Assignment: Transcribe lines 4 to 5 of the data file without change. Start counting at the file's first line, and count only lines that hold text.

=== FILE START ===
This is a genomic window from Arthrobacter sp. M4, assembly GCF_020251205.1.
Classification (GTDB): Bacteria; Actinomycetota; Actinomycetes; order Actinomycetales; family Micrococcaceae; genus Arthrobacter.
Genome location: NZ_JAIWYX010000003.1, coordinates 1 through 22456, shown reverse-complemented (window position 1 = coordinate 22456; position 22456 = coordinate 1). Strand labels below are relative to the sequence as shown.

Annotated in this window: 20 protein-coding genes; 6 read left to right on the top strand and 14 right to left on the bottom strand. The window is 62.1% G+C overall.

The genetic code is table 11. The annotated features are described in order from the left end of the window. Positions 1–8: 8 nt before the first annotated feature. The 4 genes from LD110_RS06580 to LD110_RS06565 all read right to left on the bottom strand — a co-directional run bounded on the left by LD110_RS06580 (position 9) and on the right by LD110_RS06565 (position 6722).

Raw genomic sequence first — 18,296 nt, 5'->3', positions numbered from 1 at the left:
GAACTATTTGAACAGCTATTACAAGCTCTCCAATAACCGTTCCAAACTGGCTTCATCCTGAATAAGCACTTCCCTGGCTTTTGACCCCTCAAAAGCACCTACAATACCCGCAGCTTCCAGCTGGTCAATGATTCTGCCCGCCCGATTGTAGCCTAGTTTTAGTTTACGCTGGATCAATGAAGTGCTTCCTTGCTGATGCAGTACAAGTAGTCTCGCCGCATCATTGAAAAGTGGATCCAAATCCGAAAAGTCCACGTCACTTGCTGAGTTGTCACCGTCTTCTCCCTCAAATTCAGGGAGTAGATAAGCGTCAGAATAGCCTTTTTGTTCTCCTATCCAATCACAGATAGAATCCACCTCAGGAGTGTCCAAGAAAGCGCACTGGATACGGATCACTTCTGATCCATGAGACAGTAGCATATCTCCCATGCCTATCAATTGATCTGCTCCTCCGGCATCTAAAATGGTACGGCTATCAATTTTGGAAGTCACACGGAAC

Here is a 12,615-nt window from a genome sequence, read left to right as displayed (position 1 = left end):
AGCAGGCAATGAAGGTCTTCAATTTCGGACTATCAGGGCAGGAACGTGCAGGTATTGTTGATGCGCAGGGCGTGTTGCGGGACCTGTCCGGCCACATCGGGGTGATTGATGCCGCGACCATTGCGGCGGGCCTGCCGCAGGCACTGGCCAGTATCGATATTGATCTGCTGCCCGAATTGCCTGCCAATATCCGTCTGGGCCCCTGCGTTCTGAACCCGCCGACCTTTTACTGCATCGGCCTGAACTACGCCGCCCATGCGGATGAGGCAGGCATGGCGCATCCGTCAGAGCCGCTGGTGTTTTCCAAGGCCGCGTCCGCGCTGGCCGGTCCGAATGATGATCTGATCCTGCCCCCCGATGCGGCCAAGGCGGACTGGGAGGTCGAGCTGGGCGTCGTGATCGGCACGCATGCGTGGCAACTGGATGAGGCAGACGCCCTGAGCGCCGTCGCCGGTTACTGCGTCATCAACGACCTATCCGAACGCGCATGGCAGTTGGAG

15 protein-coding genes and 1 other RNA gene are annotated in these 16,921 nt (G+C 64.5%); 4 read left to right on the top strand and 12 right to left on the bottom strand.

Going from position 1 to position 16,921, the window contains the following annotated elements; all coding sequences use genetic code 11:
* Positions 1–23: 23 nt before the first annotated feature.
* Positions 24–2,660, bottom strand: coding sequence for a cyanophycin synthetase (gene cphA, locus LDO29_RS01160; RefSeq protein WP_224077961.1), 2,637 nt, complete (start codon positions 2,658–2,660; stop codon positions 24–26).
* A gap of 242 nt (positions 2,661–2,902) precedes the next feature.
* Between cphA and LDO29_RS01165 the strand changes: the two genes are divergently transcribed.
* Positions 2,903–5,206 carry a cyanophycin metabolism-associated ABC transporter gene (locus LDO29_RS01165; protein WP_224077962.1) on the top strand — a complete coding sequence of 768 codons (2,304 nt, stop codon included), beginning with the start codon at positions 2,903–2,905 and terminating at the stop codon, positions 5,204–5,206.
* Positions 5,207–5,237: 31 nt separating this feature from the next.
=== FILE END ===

Annotated in this window: 20 protein-coding genes; 6 read left to right on the top strand and 14 right to left on the bottom strand. The window is 62.1% G+C overall.

The genetic code is table 11. The annotated features are described in order from the left end of the window. Positions 1–8: 8 nt before the first annotated feature. The 4 genes from LD110_RS06580 to LD110_RS06565 all read right to left on the bottom strand — a co-directional run bounded on the left by LD110_RS06580 (position 9) and on the right by LD110_RS06565 (position 6722).